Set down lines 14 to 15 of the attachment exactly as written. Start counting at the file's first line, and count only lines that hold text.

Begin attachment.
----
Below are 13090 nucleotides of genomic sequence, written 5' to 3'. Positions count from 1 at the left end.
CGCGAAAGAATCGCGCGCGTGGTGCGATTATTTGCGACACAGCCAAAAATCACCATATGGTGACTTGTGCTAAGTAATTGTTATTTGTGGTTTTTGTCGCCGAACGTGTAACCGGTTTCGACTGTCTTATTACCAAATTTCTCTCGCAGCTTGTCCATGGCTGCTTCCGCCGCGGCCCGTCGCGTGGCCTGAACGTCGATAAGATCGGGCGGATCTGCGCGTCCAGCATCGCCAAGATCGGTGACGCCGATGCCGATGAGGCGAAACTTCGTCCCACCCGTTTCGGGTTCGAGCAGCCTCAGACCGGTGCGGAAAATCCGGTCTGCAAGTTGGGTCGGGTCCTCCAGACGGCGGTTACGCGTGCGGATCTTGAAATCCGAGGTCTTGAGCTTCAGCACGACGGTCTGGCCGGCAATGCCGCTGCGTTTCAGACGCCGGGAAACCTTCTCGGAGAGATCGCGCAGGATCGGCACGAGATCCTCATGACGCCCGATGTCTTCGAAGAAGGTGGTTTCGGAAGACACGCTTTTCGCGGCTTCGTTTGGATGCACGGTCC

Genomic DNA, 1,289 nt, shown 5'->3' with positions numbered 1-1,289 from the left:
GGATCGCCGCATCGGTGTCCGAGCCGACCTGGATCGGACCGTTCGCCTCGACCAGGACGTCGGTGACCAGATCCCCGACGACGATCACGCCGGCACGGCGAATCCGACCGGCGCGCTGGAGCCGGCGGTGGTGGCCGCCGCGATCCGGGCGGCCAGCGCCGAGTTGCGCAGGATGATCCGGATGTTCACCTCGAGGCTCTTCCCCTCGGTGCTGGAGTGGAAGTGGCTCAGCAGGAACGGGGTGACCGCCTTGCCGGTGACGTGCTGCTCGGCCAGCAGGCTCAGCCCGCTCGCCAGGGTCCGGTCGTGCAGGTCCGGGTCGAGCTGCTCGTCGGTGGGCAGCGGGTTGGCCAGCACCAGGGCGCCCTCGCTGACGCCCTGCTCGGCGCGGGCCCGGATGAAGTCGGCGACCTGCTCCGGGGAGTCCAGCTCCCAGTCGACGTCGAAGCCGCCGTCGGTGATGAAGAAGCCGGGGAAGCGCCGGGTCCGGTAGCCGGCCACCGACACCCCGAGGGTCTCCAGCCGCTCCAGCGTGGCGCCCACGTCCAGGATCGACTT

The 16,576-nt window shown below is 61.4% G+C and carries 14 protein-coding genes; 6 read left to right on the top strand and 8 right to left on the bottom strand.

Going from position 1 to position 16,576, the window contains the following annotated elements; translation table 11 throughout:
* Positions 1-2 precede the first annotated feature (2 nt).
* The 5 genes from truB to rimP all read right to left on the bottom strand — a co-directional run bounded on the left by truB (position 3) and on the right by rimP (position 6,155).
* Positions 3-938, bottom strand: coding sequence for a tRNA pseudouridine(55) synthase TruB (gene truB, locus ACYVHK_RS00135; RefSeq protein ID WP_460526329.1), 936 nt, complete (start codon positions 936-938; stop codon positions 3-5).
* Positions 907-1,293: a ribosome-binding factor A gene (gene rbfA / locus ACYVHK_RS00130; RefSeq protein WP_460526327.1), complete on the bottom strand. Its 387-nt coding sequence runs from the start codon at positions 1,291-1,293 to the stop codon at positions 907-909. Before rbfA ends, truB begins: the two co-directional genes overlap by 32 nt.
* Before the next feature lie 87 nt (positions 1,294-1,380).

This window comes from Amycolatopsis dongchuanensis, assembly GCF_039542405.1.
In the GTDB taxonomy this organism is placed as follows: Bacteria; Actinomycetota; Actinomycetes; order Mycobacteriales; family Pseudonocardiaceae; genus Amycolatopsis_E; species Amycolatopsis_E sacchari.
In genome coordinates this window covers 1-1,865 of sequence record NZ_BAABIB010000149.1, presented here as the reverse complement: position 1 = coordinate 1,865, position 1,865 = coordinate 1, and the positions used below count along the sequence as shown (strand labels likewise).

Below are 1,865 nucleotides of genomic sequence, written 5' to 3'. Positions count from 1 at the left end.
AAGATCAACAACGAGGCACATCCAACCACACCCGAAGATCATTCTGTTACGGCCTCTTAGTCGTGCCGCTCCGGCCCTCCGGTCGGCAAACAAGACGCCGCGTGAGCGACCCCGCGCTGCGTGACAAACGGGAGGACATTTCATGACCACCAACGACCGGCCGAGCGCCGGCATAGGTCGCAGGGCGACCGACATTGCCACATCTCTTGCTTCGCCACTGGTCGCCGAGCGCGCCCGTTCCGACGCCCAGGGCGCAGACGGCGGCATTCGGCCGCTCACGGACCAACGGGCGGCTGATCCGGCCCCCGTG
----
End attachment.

In genome coordinates this window covers 1-1,865 of sequence record NZ_BAABIB010000149.1, presented here as the reverse complement: position 1 = coordinate 1,865, position 1,865 = coordinate 1, and the positions used below count along the sequence as shown (strand labels likewise).

Below are 1,865 nucleotides of genomic sequence, written 5' to 3'. Positions count from 1 at the left end.